How to create a MongoDB ReplicaSet with Self Healing using AWS services

MongoDB is a document-based NoSQL database for seamless configuration and use. It is wide-spread across new development projects. In this article, we will see how creating a self-healing system for Mongo clusters on AWS prevents possible downtime.

MongoDB allows for creating a cluster distributed in high reliability through ReplicaSets and Sharding:

  • ReplicaSets are sets of identical nodes on which database-entered JSON documents are replicated.
  • Sharding allows for writing each set of JSON documents (Collections) on a different server. This ensures better throughput in both reading and writing.

Sharding configuration is intolerant to failures. In fact, its Collections become inaccessible in the event of a machine down. To overcome this obstacle, we opt for a mixed configuration based on Sharding and Replication. Here, each sharding node is actually a replica set.

Each ReplicaSet is composed of a Master that takes care of writing and reading, and at least two Replicas that do not accept writing directly but are kept synchronized with the data in the Master and can only perform reading operations. Every two seconds, each node communicates its status to the others through a heartbeat system. In the case of master failure, the secondary nodes vote to elect the new Master.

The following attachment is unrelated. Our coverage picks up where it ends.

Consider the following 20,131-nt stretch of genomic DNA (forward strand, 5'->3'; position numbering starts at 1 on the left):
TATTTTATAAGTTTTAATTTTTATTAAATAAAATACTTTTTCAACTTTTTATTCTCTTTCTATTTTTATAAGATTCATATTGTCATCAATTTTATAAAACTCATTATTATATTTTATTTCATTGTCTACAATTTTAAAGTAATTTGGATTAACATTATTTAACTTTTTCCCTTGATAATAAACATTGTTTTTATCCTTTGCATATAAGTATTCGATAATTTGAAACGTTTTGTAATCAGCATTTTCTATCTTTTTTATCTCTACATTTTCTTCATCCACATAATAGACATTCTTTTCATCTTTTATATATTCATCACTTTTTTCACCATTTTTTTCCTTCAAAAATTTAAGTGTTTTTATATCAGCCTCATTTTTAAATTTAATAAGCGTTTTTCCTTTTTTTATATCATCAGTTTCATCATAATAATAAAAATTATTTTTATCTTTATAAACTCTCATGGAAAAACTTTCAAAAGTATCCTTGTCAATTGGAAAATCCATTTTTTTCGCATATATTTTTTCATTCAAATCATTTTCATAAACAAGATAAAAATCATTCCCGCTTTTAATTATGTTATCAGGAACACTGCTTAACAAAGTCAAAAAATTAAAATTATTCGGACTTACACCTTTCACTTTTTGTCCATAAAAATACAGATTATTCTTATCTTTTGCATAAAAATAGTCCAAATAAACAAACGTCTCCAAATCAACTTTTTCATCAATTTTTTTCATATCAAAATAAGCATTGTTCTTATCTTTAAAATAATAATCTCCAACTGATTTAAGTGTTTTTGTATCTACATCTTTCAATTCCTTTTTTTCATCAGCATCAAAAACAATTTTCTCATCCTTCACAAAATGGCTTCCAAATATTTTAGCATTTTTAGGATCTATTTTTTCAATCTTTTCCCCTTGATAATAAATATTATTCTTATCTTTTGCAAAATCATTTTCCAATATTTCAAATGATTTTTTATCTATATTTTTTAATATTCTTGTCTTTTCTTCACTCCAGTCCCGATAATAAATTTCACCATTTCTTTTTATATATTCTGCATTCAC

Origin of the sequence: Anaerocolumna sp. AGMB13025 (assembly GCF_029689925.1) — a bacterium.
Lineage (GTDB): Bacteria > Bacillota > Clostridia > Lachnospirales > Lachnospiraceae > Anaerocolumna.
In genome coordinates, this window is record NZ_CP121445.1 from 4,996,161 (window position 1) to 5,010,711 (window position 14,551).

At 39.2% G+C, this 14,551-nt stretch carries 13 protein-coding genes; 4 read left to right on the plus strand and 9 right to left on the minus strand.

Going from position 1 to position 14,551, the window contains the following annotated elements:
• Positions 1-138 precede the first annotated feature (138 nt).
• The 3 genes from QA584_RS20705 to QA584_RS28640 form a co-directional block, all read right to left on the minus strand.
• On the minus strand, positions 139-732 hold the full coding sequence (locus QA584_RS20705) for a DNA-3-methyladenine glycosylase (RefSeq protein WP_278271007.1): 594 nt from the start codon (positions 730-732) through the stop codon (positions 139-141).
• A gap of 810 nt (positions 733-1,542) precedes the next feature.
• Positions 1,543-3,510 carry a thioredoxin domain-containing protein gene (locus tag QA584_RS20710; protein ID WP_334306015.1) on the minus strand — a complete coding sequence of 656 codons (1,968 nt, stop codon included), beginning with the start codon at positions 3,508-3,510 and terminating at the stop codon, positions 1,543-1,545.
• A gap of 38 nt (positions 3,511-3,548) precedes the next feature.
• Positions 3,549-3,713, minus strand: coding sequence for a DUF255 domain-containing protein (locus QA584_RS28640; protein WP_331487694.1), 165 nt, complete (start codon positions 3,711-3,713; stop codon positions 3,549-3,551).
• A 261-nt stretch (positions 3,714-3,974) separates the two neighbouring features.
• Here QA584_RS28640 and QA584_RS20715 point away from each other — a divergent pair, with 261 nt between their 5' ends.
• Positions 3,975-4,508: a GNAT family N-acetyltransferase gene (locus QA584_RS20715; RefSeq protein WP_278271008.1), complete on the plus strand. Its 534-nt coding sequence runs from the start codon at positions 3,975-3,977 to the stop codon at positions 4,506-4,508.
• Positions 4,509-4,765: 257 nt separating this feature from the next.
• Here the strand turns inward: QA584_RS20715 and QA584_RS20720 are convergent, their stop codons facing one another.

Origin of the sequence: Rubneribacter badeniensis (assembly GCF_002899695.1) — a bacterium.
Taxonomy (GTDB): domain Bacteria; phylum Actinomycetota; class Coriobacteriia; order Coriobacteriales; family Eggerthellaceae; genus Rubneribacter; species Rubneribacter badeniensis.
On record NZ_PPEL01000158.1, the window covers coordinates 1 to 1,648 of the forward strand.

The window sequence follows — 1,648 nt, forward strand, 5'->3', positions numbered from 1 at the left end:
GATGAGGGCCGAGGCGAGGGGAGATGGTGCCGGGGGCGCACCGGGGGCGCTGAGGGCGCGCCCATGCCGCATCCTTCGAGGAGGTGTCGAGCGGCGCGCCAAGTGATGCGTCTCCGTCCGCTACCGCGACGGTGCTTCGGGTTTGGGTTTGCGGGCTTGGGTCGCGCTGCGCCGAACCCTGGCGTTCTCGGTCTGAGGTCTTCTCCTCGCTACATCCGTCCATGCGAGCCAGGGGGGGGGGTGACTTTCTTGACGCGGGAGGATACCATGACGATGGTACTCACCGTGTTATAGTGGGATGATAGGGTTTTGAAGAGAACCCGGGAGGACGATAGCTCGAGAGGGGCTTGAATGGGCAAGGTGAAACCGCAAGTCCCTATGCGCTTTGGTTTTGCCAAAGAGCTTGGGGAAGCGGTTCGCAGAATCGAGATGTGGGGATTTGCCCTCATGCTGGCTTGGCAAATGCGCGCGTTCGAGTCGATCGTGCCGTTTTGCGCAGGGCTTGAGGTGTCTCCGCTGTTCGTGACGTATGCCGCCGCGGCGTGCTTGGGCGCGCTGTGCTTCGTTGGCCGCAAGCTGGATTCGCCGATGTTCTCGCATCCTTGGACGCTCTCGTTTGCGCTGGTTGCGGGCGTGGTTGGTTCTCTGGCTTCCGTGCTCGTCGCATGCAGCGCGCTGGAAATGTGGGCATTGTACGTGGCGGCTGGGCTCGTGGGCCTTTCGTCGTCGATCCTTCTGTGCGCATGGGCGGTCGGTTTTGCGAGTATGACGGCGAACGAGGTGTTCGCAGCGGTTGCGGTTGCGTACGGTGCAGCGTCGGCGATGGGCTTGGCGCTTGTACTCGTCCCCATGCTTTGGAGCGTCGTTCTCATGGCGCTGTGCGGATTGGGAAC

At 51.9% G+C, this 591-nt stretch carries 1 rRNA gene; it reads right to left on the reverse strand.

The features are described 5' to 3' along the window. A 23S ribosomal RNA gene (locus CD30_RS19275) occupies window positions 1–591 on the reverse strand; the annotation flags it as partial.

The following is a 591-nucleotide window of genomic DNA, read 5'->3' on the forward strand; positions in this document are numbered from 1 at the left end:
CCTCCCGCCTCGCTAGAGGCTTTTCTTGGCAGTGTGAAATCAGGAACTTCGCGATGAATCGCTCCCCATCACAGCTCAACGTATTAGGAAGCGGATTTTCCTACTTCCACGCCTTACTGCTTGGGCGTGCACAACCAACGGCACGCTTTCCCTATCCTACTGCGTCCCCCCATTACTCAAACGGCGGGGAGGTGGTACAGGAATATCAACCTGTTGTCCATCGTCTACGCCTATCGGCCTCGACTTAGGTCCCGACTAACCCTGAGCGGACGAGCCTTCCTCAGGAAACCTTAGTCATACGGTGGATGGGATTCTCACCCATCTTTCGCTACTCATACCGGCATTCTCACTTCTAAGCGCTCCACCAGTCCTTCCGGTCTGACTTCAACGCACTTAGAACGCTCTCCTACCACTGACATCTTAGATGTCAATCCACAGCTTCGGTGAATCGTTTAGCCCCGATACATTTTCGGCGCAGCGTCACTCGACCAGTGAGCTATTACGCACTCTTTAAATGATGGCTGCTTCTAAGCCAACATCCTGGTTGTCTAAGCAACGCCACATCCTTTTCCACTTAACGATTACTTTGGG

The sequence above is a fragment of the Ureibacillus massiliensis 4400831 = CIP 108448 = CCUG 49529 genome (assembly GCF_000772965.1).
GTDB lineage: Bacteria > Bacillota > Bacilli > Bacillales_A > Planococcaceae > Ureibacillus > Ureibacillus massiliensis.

However, for correct voting, more than 50% of the cluster nodes must participate in the vote.

Therefore, for deployment on AWS, it is advised to distribute EC2 equally on at least three Availability Zones (AZ). This is necessary if you want the ReplicaSet to remain functional, even in the occurrence of an AZ down.

A configuration with three nodes is often used for the set replication in databases that are small and not read intensive, or for databases with Sharding. In this configuration, if a node fails, two more are always available for voting. One of these will be promoted to master.